Burdock to coin a much used phrase… I would say, over used phrase, does what it says on the tin. It has a seed head which is a bur, covered with hooks and it has great big dock shaped leaves. The leaves of Burdock though are soft and hairy and not shiny and hairless like true dock but the shape is similar.
There are several species of Burdock and there are also hybrids. They are all in the genus Arctium.
From the most robust to the more frail we have Greater Burdock, Intermediate Burdock, Lesser Burdock and Wood Burdock.
The photograph above is of Greater Burdock (Arctium lappa) and apart from its ‘greaterness’ it can be distinguished because the flowering area (purple bit) is flat, it does not dome up as it does in the next Photograph.
This is probably Lesser Burdock (Arctium minus), I have to confess that apart from Greater Burdock I do have trouble differentiating between the other three. They are all biennials and all have the burr flowers which are purple and they flower from mid summer onwards. They grow in a variety of places, hedgerows, field margins,rough ground and woodland edges and rides. The Greater Burdock was photographed on the edge of a field of Maize and the other one was in a woodland but at the intersection of two fairly wide rides.
The difference between Greater and Lesser Burdock is the size but a big Lesser Burdock could be larger than a poor specimen of Greater Burdock! Better is that the leaf stems (petioles) are solid in Greater Burdock and hollow in Lesser Burdock. Also the flower stalks vary in length, they are shorter in Lesser Burdock (0-2 cm), in Greater Burdock they are 2.5cm or more, so not that much in it. You can see in my two photographs the flower stalks are quite long in the first photograph. and a bit shorter in the second one so maybe that is Intermediate Burdock which is a hybrid and many botanists do not bother to try to differentiate.
Finally there is Wood burdock (Arctium nemorosum) which resembles tall-growing lesser burdock and is more likely to be encountered in a woodland. In both the flower heads (capitula) are arranged in the same fashion in loose racemose clusters rather than an even-topped corymb such as in Yarrow . Wood burdock’s inflorescence branches curve downwards however, rather than rigidly spreading like lesser burdock. Wood burdock flowers are also larger than average and egg-shaped. The individual florets that make up each composite flower or capitulum are roughly the same length as the surrounding bracts, while on lesser burdock they are longer.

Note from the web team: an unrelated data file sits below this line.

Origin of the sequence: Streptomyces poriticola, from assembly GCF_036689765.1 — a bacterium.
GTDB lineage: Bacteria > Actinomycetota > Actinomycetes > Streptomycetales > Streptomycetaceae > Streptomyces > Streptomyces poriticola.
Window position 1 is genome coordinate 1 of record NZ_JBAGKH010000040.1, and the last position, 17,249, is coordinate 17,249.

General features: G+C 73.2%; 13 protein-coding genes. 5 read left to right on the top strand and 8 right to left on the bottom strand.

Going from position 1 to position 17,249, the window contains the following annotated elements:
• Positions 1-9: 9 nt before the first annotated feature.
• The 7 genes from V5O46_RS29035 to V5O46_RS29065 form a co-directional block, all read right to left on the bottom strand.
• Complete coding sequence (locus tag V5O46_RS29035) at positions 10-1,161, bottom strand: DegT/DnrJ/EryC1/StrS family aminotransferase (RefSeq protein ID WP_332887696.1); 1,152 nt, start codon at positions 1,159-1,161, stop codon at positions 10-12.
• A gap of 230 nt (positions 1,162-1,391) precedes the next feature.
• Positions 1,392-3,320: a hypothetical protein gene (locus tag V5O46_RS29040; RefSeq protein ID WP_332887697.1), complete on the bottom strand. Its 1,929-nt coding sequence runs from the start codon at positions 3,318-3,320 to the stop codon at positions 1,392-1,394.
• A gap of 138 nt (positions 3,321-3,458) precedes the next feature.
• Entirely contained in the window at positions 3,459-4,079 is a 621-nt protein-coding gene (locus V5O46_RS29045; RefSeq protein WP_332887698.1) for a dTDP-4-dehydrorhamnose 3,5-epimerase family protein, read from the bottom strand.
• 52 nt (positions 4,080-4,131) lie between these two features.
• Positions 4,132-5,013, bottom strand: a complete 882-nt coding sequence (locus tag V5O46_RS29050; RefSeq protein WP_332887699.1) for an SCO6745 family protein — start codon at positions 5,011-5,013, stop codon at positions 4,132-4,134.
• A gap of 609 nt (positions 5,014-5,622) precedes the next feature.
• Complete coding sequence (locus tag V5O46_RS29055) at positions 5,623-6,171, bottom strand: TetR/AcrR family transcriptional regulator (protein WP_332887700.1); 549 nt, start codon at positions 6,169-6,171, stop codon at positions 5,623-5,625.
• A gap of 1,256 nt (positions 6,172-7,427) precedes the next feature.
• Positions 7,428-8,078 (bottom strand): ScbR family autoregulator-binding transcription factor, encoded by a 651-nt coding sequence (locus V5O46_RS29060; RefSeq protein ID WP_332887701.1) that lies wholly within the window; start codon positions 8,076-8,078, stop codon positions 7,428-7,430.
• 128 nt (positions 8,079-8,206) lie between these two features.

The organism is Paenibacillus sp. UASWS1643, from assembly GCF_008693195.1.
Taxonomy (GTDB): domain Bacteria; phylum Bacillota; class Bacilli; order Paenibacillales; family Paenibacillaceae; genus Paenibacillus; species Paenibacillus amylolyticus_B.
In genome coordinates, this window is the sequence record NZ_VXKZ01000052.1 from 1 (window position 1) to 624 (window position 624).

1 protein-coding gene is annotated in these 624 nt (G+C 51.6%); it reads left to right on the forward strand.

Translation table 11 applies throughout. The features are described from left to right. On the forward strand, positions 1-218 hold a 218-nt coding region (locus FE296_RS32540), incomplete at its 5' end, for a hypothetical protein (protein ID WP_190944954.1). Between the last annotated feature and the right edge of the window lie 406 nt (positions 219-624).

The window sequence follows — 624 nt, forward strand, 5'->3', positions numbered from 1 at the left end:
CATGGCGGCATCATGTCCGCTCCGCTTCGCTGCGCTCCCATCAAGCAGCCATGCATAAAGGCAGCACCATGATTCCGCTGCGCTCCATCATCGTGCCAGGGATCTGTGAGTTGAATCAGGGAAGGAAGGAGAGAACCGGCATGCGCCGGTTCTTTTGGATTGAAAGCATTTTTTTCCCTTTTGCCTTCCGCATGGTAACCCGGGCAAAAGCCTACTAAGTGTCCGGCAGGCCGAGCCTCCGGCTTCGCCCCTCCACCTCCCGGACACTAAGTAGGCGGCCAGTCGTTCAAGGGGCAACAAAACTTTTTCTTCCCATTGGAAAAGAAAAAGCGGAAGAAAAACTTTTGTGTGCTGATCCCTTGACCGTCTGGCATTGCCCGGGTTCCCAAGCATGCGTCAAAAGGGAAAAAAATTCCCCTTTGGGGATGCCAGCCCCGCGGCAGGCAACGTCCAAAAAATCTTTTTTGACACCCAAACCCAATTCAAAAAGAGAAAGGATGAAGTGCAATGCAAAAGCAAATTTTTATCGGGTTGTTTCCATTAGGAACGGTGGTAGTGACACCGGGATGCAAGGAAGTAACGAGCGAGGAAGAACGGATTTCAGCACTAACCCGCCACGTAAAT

It could ‘do your head in’ as they say.
Dandelion and Burdock, is a drink which most people over 60 will remember, although it is evidently making a come back. I recall the lorry bringing various flavour fizzy drinks, ‘pop’ as it was known, you took the empty bottle out as there was a deposit on them and selected the flavours you wanted for the next week. I remember Cream Soda, Cherryade, Lemonade and of course Dandelion and Burdock. This was in the 1960’s in Chelmsford Essex, what I cannot remember is the name of the supplier. Was it Corona or was it R Whites or someone else? Probably R Whites as they were London based they started in 1845 making Ginger Beer, they survived through two world wars, despite the hardship of the blitz and rationing. The company was taken over by Whitbread in the 1960’s where the portfolio expanded with Orangeade, Dandelion & Burdock and Cream Soda, and was later absorbed by Britvic in 1986.
Anyway back to Dandelion and Burdock, the pop I was drinking back in the 1960’s probably did not contain any Dandelion or Burdock, just chemicals. The reason was that the flavour of burdock was similar to a volatile oil found in a plant called Sassafras ( used in America to make Sarsaparilla) and this replaced the burdock root then in the 1960’s Safrole, the major component of the volatile oil of sassafras, was found to be carcinogenic in rats when administered in relatively large doses. So artificial flavours were employed. Now we again have some producers making Dandelion and Burdock which once more contains the proper ingredients.
The drink goes back a long way and was originally a brew made using the stewed up roots of the burdock and dandelion mixed with a little honey and then fermented.This resulted in a mildly alcoholic brew with a bit of fizz, similar to Ginger beer.
Burdock roots are now grown commercially, especially in Japan where it is known as gobō It is the Greater Burdock (Arctium lappa) which is grown and it has both culinary and medicinal uses, it is an ingredient in Pork miso soup. Some even gets incorporated into Dandelion and Burdock fizzy pop!..
Here are a few more photographs